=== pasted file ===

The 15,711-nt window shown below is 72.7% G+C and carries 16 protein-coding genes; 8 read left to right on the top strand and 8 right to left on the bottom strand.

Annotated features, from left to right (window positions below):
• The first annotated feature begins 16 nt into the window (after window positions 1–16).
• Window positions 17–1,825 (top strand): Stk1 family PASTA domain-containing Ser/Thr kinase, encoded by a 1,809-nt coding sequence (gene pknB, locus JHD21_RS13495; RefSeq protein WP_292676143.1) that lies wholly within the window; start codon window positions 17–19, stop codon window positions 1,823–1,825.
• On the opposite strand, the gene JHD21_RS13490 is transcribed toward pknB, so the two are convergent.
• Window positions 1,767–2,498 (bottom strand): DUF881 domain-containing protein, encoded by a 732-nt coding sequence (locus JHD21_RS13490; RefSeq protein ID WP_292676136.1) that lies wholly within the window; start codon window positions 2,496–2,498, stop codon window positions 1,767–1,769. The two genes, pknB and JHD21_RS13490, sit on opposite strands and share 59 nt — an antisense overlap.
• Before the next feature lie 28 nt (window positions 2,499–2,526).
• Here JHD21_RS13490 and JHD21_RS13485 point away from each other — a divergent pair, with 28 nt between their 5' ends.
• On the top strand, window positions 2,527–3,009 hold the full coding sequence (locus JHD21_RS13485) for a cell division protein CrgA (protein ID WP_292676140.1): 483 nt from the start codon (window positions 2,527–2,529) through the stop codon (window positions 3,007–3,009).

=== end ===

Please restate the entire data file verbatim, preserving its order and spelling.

The 15,711-nt window shown below is 72.7% G+C and carries 16 protein-coding genes; 8 read left to right on the top strand and 8 right to left on the bottom strand.

Annotated features, from left to right (window positions below):
• The first annotated feature begins 16 nt into the window (after window positions 1–16).
• Window positions 17–1,825 (top strand): Stk1 family PASTA domain-containing Ser/Thr kinase, encoded by a 1,809-nt coding sequence (gene pknB, locus JHD21_RS13495; RefSeq protein WP_292676143.1) that lies wholly within the window; start codon window positions 17–19, stop codon window positions 1,823–1,825.
• On the opposite strand, the gene JHD21_RS13490 is transcribed toward pknB, so the two are convergent.
• Window positions 1,767–2,498 (bottom strand): DUF881 domain-containing protein, encoded by a 732-nt coding sequence (locus JHD21_RS13490; RefSeq protein ID WP_292676136.1) that lies wholly within the window; start codon window positions 2,496–2,498, stop codon window positions 1,767–1,769. The two genes, pknB and JHD21_RS13490, sit on opposite strands and share 59 nt — an antisense overlap.
• Before the next feature lie 28 nt (window positions 2,499–2,526).
• Here JHD21_RS13490 and JHD21_RS13485 point away from each other — a divergent pair, with 28 nt between their 5' ends.
• On the top strand, window positions 2,527–3,009 hold the full coding sequence (locus JHD21_RS13485) for a cell division protein CrgA (protein ID WP_292676140.1): 483 nt from the start codon (window positions 2,527–2,529) through the stop codon (window positions 3,007–3,009).